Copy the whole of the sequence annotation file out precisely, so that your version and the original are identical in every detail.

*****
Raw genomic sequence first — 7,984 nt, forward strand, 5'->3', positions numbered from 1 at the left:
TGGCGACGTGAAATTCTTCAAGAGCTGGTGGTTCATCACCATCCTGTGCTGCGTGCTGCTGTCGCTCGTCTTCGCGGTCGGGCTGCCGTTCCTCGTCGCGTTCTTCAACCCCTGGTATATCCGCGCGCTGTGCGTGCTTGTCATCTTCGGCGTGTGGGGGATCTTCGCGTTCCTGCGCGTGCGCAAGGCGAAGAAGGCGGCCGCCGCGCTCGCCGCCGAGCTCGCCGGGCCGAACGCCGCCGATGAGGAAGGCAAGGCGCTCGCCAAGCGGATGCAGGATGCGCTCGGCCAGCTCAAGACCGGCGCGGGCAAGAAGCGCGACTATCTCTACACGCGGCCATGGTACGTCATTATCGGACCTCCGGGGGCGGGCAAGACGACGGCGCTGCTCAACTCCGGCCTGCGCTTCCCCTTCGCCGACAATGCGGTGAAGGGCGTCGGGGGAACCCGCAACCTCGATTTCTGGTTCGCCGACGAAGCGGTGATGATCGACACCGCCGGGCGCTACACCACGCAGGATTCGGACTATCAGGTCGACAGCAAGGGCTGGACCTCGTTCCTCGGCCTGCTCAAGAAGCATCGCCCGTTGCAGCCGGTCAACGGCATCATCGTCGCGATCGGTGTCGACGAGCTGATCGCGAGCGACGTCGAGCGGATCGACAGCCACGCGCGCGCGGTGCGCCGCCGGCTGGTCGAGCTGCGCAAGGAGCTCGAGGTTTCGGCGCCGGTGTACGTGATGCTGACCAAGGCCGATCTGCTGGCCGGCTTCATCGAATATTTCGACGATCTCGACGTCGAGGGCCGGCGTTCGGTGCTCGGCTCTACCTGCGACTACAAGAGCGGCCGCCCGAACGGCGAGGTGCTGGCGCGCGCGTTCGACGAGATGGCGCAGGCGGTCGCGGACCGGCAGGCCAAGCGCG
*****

Raw genomic sequence first — 7,984 nt, forward strand, 5'->3', positions numbered from 1 at the left:
TGGCGACGTGAAATTCTTCAAGAGCTGGTGGTTCATCACCATCCTGTGCTGCGTGCTGCTGTCGCTCGTCTTCGCGGTCGGGCTGCCGTTCCTCGTCGCGTTCTTCAACCCCTGGTATATCCGCGCGCTGTGCGTGCTTGTCATCTTCGGCGTGTGGGGGATCTTCGCGTTCCTGCGCGTGCGCAAGGCGAAGAAGGCGGCCGCCGCGCTCGCCGCCGAGCTCGCCGGGCCGAACGCCGCCGATGAGGAAGGCAAGGCGCTCGCCAAGCGGATGCAGGATGCGCTCGGCCAGCTCAAGACCGGCGCGGGCAAGAAGCGCGACTATCTCTACACGCGGCCATGGTACGTCATTATCGGACCTCCGGGGGCGGGCAAGACGACGGCGCTGCTCAACTCCGGCCTGCGCTTCCCCTTCGCCGACAATGCGGTGAAGGGCGTCGGGGGAACCCGCAACCTCGATTTCTGGTTCGCCGACGAAGCGGTGATGATCGACACCGCCGGGCGCTACACCACGCAGGATTCGGACTATCAGGTCGACAGCAAGGGCTGGACCTCGTTCCTCGGCCTGCTCAAGAAGCATCGCCCGTTGCAGCCGGTCAACGGCATCATCGTCGCGATCGGTGTCGACGAGCTGATCGCGAGCGACGTCGAGCGGATCGACAGCCACGCGCGCGCGGTGCGCCGCCGGCTGGTCGAGCTGCGCAAGGAGCTCGAGGTTTCGGCGCCGGTGTACGTGATGCTGACCAAGGCCGATCTGCTGGCCGGCTTCATCGAATATTTCGACGATCTCGACGTCGAGGGCCGGCGTTCGGTGCTCGGCTCTACCTGCGACTACAAGAGCGGCCGCCCGAACGGCGAGGTGCTGGCGCGCGCGTTCGACGAGATGGCGCAGGCGGTCGCGGACCGGCAGGCCAAGCGCG